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Why can't we feel the Earth move?
Answer 1:

The Earth spins and moves through space in an orbit around the sun. We don't "feel" this movement because we are spinning and moving through space with the Earth. Since we are standing on the Earth, we move as much (and as fast) as the Earth moves. We don't recognize this motion when we walk on the Earth's surface every day because we are always comparing our speed relative to other things that are also on our planet.

One way to recognize the Earth's movement is to look at objects that are not attached to Earth: like the sun or stars. The sun moves across the sky during the day because the Earth rotates (and we rotate with it). If you look at the stars at night, you'll notice that they rotate around the North Star (slowly)--which means we are rotating with the Earth and stars appear to move.

It is like being in a car on the freeway. When we are riding in a car, and the car is driving at a constant speed, we don't feel like anything IN the car is moving: our seat, our seatbelt, the windows, and all other things attached to the car. However, we (and all the things IN the car) are moving at the same speed as the car (down the freeway). We can notice that the car is moving if we look at objects NOT attached to the car: like plants next to the road or buildings we pass.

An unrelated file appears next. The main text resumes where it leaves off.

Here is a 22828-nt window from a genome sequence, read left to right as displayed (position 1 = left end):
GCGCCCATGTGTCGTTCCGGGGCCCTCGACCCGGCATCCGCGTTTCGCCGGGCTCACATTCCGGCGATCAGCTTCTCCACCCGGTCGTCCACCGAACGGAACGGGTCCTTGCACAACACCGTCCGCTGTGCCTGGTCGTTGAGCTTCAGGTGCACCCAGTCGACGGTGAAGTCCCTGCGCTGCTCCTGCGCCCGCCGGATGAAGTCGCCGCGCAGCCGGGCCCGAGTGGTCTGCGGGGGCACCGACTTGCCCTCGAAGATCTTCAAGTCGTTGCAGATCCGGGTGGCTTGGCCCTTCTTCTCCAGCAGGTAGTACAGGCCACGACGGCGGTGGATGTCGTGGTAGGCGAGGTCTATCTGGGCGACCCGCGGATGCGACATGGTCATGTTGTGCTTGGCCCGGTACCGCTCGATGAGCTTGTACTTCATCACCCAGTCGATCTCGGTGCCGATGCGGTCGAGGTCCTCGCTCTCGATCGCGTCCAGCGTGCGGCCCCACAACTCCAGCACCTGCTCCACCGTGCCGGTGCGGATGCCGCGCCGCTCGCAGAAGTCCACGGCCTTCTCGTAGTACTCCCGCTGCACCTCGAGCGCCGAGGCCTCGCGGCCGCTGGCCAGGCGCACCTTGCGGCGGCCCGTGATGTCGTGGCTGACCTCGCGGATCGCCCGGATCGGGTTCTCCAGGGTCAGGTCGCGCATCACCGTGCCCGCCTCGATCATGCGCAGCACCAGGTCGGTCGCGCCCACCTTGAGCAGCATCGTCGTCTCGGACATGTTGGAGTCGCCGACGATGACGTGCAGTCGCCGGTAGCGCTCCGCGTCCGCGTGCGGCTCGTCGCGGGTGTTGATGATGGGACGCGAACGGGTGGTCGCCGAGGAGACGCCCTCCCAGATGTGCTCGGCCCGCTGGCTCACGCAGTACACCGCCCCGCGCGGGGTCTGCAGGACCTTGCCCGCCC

Likewise, we notice that the Earth moves through space when we look out at objects NOT on the Earth.


Answer 2:

We certainly can - they're called earthquakes. However, most earthquakes are just too weak for us to feel.


Answer 3:

We can't feel the Earth moving because we're moving at the same speed at the same time with our planet. Think about this: you're blindfolded in a car that's moving at a constant speed (no brakes and doesn't change directions). You won't feel it move, unless it changes speed (like braking, for example).

The same principle holds true in terms of Earth. You might say, "well, Earth doesn't go on a straight line, it goes in an ellipse." You are correct, but we don't feel this curve because this ellipse is so big that we don't 'feel' the curve but only a very small part of it at a time (which translates to a very short straight line). I hope I answered your question. Good luck with your studies!



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